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Yes, yes, I've read the first two Twilight books, and I must say... I just don't... GET it. The most recent Entertainment Weekly cover article was on the books, and it dared compare them to Harry Potter. I got pissed at that. Harry Potter was a series like none seen before, gorgeously crafted with astounding detail, and they were so many people's childhood. They transported us to another world, one of Quidditch and potions, a Ministry of Magic and owl post. All sorts of people loved those books; male and female, rich and poor, young and old. However, the Twilight books appeal mostly to one audience: obsessive teenage and pre-teen girls who think that Edward Cullen is the perfect boyfriend or whatever, even though his speech consists of two variations: 1) Bella, I love you, I would die for you. and 2) Bella, don't be stupid, I'm going to laugh at you now and then two seconds later tell you how much I love you. Bumper stickers on facebook ar e like, "Romeo who? I'm waiting for my Edward Cullen." And I'm thinking.... actually, they're both two men that I would NOT want as mates. Romeo is whiney, melodramatic, and rash. And Edward is just possessive and creepy, no matter how hot he may be. However, I still read the books because they're easy, and fun to read.

Reading is one of my favorite things to do, and it has been since I was three. When I was younger, I would take a book in the car EVERYWHERE, even if the ride was only going to be ten minutes long. When people told me that they couldn't read without getting carsick, I remember feeling incredibly sad for them. What did they DO in the car?? Stare out the window? How unfortunate. :P And I know a lot of random things, from trivia to history facts to lots and lots of geography, and when people ask me how I know, I almost always answer... "I read a lot." And it's true.

In a non-book-related subject, I watched Wes Anderson's Rushmore on Sunday and again this afternoon. It was so freaking awesome my mind is still buzzing. I'll write more about that when I get back and more about..... BILLY JOEL, who I saw in concert last week. Gagagaga. I love old people music.

And just because I have random pictures sitting on my computer, here's one of Audrey Hepburn in that Gap commercial from two years ago.
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And this, which I found as a bumper sticker on Facebook and it pretty much made my day.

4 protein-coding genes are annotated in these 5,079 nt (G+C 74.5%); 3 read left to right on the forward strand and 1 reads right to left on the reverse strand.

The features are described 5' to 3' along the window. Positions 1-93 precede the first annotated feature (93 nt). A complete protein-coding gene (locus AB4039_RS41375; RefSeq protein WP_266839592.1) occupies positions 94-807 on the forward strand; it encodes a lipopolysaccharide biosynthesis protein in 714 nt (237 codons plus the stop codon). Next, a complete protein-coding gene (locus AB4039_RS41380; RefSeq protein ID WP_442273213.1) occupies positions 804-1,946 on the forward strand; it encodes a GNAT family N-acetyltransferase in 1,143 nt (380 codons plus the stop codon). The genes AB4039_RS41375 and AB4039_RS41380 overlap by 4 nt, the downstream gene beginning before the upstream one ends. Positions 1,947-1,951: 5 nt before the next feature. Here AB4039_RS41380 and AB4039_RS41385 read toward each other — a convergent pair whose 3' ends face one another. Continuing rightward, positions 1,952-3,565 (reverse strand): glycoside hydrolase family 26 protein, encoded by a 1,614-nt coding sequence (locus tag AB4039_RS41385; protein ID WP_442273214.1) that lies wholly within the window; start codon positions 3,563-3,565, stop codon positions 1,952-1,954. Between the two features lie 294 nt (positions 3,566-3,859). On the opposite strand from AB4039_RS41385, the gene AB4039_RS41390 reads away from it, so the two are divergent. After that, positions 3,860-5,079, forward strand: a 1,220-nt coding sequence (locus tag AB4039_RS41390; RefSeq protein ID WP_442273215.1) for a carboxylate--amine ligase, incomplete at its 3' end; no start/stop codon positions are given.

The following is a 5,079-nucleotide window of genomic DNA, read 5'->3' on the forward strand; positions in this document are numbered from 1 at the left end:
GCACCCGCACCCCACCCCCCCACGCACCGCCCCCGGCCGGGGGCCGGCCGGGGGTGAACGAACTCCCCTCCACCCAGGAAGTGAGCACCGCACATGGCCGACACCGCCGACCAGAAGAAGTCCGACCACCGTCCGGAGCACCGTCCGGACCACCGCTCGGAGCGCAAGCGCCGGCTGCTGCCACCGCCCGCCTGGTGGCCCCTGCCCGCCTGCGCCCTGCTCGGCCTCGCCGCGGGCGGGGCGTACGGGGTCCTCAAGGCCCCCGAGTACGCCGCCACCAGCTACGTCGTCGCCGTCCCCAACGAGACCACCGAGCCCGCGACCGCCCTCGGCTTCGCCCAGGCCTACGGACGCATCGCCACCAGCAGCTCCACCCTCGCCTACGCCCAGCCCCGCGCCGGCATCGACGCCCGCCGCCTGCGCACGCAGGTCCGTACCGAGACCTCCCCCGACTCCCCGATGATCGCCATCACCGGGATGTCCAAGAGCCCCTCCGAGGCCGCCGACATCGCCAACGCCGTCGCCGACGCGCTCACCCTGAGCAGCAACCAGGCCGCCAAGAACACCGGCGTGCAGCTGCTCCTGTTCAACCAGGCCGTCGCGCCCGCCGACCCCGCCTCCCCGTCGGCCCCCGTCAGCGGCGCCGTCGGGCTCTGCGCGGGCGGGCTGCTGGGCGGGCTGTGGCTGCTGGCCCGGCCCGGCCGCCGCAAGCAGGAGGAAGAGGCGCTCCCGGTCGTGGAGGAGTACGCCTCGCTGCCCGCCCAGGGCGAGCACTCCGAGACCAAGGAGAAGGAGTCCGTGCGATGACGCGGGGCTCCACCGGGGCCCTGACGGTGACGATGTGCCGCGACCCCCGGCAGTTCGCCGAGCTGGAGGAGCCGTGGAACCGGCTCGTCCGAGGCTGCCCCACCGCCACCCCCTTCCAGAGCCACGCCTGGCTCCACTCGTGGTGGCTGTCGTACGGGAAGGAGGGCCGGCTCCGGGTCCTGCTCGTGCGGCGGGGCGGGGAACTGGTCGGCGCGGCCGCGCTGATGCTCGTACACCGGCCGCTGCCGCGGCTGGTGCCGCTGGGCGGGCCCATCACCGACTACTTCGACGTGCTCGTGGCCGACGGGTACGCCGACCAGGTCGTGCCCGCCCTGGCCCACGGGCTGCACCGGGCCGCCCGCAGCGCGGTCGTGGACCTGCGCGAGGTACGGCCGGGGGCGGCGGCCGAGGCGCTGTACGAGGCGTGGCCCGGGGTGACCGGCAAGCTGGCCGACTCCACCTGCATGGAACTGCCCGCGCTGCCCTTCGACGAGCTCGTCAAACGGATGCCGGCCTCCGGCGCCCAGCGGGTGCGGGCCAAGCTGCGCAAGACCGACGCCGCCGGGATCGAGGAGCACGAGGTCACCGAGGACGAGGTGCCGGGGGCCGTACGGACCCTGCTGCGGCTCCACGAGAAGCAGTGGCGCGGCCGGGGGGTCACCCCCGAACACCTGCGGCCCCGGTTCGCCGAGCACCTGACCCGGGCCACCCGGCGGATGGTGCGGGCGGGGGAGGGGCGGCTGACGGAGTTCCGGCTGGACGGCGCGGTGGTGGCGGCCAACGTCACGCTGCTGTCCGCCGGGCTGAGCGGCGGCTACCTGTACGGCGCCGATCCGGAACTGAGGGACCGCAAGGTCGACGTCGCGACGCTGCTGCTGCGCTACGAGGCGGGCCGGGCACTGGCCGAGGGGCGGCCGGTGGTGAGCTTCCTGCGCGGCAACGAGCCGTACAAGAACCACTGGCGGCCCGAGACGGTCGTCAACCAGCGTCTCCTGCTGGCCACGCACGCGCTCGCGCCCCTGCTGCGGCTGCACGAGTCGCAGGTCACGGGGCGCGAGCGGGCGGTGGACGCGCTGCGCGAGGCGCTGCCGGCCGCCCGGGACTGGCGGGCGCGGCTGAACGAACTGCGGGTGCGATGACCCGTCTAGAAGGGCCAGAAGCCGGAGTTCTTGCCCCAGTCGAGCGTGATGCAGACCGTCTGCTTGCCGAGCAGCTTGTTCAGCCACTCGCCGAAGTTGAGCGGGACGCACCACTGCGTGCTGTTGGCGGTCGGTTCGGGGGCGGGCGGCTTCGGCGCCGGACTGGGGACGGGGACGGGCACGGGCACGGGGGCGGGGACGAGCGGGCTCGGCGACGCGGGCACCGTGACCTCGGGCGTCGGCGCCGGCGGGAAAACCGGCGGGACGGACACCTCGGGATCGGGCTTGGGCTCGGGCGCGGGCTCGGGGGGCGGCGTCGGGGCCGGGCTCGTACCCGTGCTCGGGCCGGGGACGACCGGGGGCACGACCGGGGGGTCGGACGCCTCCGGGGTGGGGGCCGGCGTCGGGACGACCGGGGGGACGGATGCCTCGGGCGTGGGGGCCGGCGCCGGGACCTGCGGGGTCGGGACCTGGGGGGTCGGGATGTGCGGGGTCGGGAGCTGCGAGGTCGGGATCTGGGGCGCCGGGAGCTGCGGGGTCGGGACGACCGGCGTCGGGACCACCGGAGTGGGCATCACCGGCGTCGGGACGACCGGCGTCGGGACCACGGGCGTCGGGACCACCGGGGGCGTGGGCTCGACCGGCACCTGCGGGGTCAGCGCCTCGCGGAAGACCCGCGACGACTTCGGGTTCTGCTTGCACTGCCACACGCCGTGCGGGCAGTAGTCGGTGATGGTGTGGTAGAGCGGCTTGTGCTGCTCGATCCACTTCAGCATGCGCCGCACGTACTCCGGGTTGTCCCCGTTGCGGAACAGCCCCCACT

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What books are YOU reading this summer?
I'll write more once I'm back from sunny San Diego! Oy. That sounds like some cheesy weatherman thing. "And it's sunny in San Diego today folks!" Cue cheesy grin.


Tuesday, July 8, 2008

Fuck Starbucks!

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The amazingly cool/creative/funny Sister Libby over at Ice Cube Confidential recently posted her "Coffee Shop Mix-tape," and it was so great that I was inspired to create one of my own. I've always secreted desired owning my own coffee shop..... a quaint but not cramped space in an old brownstone in a historic part of a town like Boston or Burlington, Vermont, decorated in my favorite quirky style, where I could sell my favorite books and some fair trade items from places like Nepal and Peru. I would bake all my own... baked goods, sell as much tea as I did coffee, and I would have a super-small stage where local artists could perform on open-mic nights. Sigh. If only. And perhaps most importantly, I could chose my own perfect soundtrack. And everyone would love my coffee shop so much that they would spurn the Starbucks around the corner... and that other one around the OTHER corner. When dreaming up my Coffee Shop Mix, my mind immediately went to spare acoustic songs, but then I realized that if I would be in said shop, I might get weary of those kind of songs, and who wants to be sad all the time? So I mixed that kind of song a lot into my mix, since I have plenty of those on my iPod, but I also mixed in some more upbeat tunes.